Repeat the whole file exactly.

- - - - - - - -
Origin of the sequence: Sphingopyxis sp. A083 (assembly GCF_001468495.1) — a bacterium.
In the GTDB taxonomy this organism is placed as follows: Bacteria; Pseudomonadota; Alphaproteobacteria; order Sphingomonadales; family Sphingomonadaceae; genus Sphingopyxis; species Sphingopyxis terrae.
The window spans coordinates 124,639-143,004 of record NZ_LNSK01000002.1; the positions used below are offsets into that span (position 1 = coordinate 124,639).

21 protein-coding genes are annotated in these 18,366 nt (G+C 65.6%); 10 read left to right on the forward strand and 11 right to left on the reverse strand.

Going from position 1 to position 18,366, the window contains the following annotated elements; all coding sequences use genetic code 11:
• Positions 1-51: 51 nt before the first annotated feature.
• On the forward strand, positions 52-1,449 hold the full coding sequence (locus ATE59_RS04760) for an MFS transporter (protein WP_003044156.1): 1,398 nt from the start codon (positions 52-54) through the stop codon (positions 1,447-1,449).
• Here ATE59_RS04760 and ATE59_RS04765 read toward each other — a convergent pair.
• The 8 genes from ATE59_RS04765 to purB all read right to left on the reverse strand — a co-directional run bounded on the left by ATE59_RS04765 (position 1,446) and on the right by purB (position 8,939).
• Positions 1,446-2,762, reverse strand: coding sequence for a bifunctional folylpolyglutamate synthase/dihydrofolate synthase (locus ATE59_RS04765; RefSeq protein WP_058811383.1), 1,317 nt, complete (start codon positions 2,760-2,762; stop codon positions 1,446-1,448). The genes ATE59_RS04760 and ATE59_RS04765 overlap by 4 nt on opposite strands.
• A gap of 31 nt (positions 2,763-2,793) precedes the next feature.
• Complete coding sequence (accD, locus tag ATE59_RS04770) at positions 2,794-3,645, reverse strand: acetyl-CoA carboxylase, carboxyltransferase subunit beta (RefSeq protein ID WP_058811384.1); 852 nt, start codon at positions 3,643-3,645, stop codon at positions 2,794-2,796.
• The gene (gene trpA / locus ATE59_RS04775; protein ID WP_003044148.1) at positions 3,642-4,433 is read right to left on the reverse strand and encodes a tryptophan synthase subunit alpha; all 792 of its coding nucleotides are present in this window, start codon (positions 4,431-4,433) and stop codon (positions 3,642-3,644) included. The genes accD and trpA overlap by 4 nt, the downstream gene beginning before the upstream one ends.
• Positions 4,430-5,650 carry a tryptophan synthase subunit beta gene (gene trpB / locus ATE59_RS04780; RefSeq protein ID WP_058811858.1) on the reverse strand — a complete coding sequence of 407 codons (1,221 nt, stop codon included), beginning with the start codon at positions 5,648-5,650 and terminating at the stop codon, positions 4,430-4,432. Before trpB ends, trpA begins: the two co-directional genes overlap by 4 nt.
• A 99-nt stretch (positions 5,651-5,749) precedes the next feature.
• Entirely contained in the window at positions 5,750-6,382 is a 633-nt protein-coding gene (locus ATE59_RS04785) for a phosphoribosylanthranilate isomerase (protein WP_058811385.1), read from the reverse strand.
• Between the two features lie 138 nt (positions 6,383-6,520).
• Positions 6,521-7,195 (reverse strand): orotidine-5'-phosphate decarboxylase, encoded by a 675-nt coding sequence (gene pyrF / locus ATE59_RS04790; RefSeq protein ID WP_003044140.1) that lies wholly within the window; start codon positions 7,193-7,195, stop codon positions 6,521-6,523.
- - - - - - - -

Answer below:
Origin of the sequence: Sphingopyxis sp. A083 (assembly GCF_001468495.1) — a bacterium.
In the GTDB taxonomy this organism is placed as follows: Bacteria; Pseudomonadota; Alphaproteobacteria; order Sphingomonadales; family Sphingomonadaceae; genus Sphingopyxis; species Sphingopyxis terrae.
The window spans coordinates 124,639-143,004 of record NZ_LNSK01000002.1; the positions used below are offsets into that span (position 1 = coordinate 124,639).

21 protein-coding genes are annotated in these 18,366 nt (G+C 65.6%); 10 read left to right on the forward strand and 11 right to left on the reverse strand.

Going from position 1 to position 18,366, the window contains the following annotated elements; all coding sequences use genetic code 11:
• Positions 1-51: 51 nt before the first annotated feature.
• On the forward strand, positions 52-1,449 hold the full coding sequence (locus ATE59_RS04760) for an MFS transporter (protein WP_003044156.1): 1,398 nt from the start codon (positions 52-54) through the stop codon (positions 1,447-1,449).
• Here ATE59_RS04760 and ATE59_RS04765 read toward each other — a convergent pair.
• The 8 genes from ATE59_RS04765 to purB all read right to left on the reverse strand — a co-directional run bounded on the left by ATE59_RS04765 (position 1,446) and on the right by purB (position 8,939).
• Positions 1,446-2,762, reverse strand: coding sequence for a bifunctional folylpolyglutamate synthase/dihydrofolate synthase (locus ATE59_RS04765; RefSeq protein WP_058811383.1), 1,317 nt, complete (start codon positions 2,760-2,762; stop codon positions 1,446-1,448). The genes ATE59_RS04760 and ATE59_RS04765 overlap by 4 nt on opposite strands.
• A gap of 31 nt (positions 2,763-2,793) precedes the next feature.
• Complete coding sequence (accD, locus tag ATE59_RS04770) at positions 2,794-3,645, reverse strand: acetyl-CoA carboxylase, carboxyltransferase subunit beta (RefSeq protein ID WP_058811384.1); 852 nt, start codon at positions 3,643-3,645, stop codon at positions 2,794-2,796.
• The gene (gene trpA / locus ATE59_RS04775; protein ID WP_003044148.1) at positions 3,642-4,433 is read right to left on the reverse strand and encodes a tryptophan synthase subunit alpha; all 792 of its coding nucleotides are present in this window, start codon (positions 4,431-4,433) and stop codon (positions 3,642-3,644) included. The genes accD and trpA overlap by 4 nt, the downstream gene beginning before the upstream one ends.
• Positions 4,430-5,650 carry a tryptophan synthase subunit beta gene (gene trpB / locus ATE59_RS04780; RefSeq protein ID WP_058811858.1) on the reverse strand — a complete coding sequence of 407 codons (1,221 nt, stop codon included), beginning with the start codon at positions 5,648-5,650 and terminating at the stop codon, positions 4,430-4,432. Before trpB ends, trpA begins: the two co-directional genes overlap by 4 nt.
• A 99-nt stretch (positions 5,651-5,749) precedes the next feature.
• Entirely contained in the window at positions 5,750-6,382 is a 633-nt protein-coding gene (locus ATE59_RS04785) for a phosphoribosylanthranilate isomerase (protein WP_058811385.1), read from the reverse strand.
• Between the two features lie 138 nt (positions 6,383-6,520).
• Positions 6,521-7,195 (reverse strand): orotidine-5'-phosphate decarboxylase, encoded by a 675-nt coding sequence (gene pyrF / locus ATE59_RS04790; RefSeq protein ID WP_003044140.1) that lies wholly within the window; start codon positions 7,193-7,195, stop codon positions 6,521-6,523.